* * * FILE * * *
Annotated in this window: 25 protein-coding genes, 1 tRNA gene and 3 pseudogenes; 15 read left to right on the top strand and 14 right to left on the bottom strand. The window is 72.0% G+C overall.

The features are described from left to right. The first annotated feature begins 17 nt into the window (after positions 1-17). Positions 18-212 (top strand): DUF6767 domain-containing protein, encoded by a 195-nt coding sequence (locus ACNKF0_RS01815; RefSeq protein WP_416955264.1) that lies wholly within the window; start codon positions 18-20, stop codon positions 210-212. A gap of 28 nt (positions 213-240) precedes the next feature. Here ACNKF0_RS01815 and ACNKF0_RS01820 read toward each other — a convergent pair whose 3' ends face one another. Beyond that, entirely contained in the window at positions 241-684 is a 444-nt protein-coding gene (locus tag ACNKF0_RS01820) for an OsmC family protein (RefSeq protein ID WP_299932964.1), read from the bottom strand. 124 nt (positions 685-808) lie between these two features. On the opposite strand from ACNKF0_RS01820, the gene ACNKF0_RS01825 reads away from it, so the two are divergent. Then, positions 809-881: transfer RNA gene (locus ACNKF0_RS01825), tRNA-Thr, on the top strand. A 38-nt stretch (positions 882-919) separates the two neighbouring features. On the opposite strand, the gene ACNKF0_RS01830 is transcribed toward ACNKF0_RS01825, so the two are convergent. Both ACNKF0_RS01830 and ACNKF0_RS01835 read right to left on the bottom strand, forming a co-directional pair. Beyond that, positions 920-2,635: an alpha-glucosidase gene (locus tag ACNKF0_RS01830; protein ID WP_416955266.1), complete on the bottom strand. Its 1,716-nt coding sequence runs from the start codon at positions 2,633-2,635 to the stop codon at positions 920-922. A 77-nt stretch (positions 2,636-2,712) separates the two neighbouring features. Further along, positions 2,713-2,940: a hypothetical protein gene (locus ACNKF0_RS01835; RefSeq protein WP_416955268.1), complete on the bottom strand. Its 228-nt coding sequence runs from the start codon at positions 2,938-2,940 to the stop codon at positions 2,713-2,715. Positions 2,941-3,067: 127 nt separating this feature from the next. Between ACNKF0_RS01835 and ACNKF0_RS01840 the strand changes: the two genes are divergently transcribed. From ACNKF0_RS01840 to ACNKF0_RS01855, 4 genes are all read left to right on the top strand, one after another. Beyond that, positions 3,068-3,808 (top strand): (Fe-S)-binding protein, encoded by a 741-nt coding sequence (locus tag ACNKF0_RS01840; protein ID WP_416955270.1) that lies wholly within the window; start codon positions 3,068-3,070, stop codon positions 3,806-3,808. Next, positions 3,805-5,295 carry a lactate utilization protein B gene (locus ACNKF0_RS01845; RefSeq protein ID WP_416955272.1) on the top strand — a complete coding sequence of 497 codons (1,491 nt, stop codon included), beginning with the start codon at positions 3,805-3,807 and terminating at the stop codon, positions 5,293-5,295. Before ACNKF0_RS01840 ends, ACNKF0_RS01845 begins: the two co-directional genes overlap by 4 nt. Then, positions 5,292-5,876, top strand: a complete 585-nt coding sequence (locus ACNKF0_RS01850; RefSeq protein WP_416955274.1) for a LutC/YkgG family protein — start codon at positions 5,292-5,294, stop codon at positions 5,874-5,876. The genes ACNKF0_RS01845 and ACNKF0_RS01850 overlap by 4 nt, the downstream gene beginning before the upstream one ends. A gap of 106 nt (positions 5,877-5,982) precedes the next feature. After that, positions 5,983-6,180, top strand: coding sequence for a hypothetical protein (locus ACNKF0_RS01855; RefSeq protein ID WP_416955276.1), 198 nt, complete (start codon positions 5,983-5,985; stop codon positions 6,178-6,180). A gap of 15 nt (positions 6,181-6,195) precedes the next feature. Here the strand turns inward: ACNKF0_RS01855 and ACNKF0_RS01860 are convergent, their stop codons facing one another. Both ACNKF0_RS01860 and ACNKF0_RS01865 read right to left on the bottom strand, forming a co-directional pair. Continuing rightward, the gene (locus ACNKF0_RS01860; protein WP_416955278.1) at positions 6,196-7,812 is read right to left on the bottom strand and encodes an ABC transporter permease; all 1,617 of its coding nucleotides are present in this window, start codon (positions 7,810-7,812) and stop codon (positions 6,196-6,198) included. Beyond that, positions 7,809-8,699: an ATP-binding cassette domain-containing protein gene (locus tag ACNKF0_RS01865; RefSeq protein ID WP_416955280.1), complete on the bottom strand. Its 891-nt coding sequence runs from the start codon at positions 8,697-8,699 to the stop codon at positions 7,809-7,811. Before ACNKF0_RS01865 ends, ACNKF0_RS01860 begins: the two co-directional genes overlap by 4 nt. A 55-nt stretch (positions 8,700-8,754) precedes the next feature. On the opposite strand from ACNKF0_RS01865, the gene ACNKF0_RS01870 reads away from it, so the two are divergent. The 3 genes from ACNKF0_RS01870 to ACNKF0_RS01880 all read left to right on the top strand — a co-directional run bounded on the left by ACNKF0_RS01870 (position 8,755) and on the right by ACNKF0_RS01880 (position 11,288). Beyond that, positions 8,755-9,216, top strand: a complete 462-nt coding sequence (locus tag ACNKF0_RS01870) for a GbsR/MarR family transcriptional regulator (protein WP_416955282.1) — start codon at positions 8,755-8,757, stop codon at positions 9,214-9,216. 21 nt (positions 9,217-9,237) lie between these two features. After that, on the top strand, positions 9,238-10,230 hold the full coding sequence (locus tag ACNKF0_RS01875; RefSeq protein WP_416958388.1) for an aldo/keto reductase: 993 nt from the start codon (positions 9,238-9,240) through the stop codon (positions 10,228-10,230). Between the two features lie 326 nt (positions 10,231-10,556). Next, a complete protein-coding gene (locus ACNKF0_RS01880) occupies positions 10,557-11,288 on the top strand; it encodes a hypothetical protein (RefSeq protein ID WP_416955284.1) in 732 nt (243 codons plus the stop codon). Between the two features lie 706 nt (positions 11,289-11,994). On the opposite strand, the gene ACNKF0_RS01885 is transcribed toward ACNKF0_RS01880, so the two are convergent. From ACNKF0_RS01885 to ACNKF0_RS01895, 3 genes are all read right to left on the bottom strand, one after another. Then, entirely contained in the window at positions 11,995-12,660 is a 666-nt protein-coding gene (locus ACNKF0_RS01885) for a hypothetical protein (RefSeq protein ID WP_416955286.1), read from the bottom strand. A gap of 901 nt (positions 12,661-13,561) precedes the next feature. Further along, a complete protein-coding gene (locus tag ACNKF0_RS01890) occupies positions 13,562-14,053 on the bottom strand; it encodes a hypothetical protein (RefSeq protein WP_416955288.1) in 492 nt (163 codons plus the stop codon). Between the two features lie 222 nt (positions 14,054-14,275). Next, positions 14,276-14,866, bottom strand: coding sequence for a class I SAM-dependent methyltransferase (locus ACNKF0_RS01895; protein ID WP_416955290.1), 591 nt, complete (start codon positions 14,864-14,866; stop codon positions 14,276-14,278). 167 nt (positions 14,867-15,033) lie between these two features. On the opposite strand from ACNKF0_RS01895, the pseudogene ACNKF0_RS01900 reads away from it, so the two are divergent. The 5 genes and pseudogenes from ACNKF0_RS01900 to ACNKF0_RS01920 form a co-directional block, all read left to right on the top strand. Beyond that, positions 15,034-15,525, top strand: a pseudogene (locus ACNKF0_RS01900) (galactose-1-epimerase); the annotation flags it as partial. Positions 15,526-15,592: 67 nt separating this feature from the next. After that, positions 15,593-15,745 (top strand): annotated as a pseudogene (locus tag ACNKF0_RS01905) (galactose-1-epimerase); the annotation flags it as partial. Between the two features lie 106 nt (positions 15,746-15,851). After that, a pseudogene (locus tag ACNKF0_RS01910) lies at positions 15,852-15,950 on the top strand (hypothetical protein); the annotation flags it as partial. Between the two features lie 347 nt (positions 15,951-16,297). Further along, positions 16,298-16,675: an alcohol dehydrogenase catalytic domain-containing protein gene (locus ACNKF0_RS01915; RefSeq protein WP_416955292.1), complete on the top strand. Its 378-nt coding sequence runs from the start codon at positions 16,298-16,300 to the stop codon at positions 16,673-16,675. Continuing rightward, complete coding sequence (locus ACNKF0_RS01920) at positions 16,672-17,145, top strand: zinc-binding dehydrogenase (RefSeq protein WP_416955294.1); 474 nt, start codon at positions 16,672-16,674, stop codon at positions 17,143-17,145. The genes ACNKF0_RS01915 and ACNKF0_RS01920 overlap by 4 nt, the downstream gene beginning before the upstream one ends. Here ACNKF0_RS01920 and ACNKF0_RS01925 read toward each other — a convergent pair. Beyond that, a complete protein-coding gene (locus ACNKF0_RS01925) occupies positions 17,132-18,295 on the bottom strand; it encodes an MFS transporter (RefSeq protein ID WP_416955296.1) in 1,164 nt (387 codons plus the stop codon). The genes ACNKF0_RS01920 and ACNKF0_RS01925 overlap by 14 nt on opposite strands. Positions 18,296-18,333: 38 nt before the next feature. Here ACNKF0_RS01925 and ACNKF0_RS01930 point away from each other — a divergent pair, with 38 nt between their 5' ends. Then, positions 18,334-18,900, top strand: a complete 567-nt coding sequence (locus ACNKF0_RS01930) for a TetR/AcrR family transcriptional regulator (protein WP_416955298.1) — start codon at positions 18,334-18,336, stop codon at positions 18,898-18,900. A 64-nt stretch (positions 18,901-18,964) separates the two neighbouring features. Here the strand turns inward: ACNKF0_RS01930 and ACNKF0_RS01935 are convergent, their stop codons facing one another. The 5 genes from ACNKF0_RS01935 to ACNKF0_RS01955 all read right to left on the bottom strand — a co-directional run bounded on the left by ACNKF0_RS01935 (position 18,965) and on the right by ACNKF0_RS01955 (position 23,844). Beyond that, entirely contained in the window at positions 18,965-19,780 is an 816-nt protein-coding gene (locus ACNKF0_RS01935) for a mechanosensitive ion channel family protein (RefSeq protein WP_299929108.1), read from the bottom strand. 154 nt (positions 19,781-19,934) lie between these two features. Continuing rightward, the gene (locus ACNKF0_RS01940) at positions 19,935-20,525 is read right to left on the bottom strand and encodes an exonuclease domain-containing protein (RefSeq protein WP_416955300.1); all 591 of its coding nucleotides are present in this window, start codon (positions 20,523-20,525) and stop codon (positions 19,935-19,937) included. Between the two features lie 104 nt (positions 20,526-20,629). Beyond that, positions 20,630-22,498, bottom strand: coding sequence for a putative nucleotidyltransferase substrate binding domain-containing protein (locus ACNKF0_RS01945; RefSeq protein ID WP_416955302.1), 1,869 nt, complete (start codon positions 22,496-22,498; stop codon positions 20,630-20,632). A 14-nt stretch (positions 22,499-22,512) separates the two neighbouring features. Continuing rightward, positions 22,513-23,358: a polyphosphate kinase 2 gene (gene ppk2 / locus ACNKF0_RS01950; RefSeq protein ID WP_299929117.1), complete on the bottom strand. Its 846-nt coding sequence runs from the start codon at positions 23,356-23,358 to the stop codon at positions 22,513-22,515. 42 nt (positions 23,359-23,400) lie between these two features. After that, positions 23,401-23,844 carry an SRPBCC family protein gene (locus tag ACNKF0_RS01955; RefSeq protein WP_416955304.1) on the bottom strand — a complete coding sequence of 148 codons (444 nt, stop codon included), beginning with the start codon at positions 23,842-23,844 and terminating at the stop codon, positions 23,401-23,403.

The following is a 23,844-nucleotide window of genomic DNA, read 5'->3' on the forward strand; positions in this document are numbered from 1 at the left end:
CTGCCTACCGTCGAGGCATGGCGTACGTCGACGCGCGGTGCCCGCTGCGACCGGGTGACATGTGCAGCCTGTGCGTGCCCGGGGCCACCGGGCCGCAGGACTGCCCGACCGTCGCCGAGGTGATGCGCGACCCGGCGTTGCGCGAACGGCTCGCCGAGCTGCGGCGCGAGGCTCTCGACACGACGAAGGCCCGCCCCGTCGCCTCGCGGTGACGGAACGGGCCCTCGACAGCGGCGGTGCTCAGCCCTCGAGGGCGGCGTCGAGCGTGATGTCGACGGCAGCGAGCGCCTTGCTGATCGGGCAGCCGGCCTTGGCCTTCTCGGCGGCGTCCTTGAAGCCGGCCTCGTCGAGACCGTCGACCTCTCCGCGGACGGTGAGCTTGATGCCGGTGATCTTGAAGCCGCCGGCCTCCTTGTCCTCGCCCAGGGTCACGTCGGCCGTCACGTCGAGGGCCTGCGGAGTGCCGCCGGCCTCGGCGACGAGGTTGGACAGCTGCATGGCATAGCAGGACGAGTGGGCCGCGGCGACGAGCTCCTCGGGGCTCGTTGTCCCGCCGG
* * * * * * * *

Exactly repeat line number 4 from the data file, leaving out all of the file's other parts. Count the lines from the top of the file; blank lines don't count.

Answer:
CTGCCTACCGTCGAGGCATGGCGTACGTCGACGCGCGGTGCCCGCTGCGACCGGGTGACATGTGCAGCCTGTGCGTGCCCGGGGCCACCGGGCCGCAGGACTGCCCGACCGTCGCCGAGGTGATGCGCGACCCGGCGTTGCGCGAACGGCTCGCCGAGCTGCGGCGCGAGGCTCTCGACACGACGAAGGCCCGCCCCGTCGCCTCGCGGTGACGGAACGGGCCCTCGACAGCGGCGGTGCTCAGCCCTCGAGGGCGGCGTCGAGCGTGATGTCGACGGCAGCGAGCGCCTTGCTGATCGGGCAGCCGGCCTTGGCCTTCTCGGCGGCGTCCTTGAAGCCGGCCTCGTCGAGACCGTCGACCTCTCCGCGGACGGTGAGCTTGATGCCGGTGATCTTGAAGCCGCCGGCCTCCTTGTCCTCGCCCAGGGTCACGTCGGCCGTCACGTCGAGGGCCTGCGGAGTGCCGCCGGCCTCGGCGACGAGGTTGGACAGCTGCATGGCATAGCAGGACGAGTGGGCCGCGGCGACGAGCTCCTCGGGGCTCGTTGTCCCGCCGG